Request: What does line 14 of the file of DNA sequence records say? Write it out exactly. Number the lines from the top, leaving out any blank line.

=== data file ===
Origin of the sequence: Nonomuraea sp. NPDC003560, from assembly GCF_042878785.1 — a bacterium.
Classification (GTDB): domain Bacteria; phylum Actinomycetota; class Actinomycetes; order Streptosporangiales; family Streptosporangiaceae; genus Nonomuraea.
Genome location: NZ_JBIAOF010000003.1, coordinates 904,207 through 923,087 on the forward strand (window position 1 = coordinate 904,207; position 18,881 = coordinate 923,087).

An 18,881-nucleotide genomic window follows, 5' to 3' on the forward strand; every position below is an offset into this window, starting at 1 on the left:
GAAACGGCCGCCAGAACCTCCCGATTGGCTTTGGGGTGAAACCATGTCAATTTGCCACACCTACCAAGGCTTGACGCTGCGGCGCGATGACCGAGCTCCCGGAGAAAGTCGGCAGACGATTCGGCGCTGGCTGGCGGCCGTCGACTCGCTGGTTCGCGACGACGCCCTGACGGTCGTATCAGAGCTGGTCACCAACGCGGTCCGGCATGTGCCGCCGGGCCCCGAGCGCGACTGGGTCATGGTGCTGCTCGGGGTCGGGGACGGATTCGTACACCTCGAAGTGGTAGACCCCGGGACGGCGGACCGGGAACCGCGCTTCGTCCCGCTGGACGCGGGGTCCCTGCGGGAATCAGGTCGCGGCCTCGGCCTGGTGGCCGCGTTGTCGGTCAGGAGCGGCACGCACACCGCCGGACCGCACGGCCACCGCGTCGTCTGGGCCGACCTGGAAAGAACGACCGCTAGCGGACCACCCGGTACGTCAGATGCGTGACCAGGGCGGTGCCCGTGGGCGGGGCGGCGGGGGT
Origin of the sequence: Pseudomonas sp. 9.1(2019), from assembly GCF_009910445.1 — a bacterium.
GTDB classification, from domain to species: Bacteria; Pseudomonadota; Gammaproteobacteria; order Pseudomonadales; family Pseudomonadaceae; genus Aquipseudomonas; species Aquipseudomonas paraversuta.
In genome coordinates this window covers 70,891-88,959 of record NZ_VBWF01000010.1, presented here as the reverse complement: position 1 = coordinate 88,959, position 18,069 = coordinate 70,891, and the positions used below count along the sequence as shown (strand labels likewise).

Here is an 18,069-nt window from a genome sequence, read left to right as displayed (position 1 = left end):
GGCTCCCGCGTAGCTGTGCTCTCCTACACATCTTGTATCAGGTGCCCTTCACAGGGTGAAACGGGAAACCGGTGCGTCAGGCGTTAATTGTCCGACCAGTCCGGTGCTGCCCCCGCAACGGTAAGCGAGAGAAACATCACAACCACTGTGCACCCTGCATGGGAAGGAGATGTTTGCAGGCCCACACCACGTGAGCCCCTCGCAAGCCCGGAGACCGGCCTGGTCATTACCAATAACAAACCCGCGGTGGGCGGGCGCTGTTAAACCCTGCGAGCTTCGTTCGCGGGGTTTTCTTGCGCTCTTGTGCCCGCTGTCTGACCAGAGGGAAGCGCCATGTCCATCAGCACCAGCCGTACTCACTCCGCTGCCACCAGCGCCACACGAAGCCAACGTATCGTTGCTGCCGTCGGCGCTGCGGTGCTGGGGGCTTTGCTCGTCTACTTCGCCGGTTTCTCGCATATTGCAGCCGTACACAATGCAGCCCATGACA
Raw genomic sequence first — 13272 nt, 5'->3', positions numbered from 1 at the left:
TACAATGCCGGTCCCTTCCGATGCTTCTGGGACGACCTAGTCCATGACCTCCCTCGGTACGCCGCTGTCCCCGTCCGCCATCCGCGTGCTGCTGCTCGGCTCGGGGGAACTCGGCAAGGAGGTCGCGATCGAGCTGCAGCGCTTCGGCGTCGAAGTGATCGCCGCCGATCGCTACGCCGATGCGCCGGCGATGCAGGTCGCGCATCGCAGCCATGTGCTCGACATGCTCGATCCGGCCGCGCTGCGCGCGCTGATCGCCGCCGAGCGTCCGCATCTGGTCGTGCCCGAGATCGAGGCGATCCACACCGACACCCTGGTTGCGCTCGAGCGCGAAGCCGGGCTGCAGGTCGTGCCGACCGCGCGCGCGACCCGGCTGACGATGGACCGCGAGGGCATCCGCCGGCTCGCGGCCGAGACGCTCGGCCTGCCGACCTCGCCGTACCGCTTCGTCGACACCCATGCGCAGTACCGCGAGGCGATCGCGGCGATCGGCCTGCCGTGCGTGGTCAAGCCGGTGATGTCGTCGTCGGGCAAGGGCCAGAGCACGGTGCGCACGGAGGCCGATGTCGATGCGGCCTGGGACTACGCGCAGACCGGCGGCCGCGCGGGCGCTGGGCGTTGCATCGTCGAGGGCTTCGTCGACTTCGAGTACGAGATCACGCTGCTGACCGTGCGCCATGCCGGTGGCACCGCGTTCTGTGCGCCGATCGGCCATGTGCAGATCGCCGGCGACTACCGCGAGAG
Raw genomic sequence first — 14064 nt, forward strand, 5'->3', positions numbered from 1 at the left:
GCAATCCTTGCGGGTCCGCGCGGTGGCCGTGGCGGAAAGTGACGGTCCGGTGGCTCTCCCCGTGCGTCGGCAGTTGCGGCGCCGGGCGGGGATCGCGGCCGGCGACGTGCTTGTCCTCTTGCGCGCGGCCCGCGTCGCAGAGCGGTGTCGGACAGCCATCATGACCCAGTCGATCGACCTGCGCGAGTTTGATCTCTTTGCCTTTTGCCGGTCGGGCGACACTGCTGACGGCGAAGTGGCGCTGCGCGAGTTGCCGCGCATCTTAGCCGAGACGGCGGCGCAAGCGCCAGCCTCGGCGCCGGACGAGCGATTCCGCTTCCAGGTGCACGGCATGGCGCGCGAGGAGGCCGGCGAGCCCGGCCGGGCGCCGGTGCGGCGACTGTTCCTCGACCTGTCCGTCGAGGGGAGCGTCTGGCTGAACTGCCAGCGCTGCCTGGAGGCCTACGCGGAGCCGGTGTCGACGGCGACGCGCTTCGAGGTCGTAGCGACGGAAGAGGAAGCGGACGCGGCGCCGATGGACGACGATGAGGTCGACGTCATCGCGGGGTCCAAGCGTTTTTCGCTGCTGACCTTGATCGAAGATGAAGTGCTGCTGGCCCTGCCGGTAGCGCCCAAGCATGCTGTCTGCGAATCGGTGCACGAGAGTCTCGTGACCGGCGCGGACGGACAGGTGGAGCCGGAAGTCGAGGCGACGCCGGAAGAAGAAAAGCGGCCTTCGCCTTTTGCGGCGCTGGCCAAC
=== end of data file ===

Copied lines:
GCAATCCTTGCGGGTCCGCGCGGTGGCCGTGGCGGAAAGTGACGGTCCGGTGGCTCTCCCCGTGCGTCGGCAGTTGCGGCGCCGGGCGGGGATCGCGGCCGGCGACGTGCTTGTCCTCTTGCGCGCGGCCCGCGTCGCAGAGCGGTGTCGGACAGCCATCATGACCCAGTCGATCGACCTGCGCGAGTTTGATCTCTTTGCCTTTTGCCGGTCGGGCGACACTGCTGACGGCGAAGTGGCGCTGCGCGAGTTGCCGCGCATCTTAGCCGAGACGGCGGCGCAAGCGCCAGCCTCGGCGCCGGACGAGCGATTCCGCTTCCAGGTGCACGGCATGGCGCGCGAGGAGGCCGGCGAGCCCGGCCGGGCGCCGGTGCGGCGACTGTTCCTCGACCTGTCCGTCGAGGGGAGCGTCTGGCTGAACTGCCAGCGCTGCCTGGAGGCCTACGCGGAGCCGGTGTCGACGGCGACGCGCTTCGAGGTCGTAGCGACGGAAGAGGAAGCGGACGCGGCGCCGATGGACGACGATGAGGTCGACGTCATCGCGGGGTCCAAGCGTTTTTCGCTGCTGACCTTGATCGAAGATGAAGTGCTGCTGGCCCTGCCGGTAGCGCCCAAGCATGCTGTCTGCGAATCGGTGCACGAGAGTCTCGTGACCGGCGCGGACGGACAGGTGGAGCCGGAAGTCGAGGCGACGCCGGAAGAAGAAAAGCGGCCTTCGCCTTTTGCGGCGCTGGCCAAC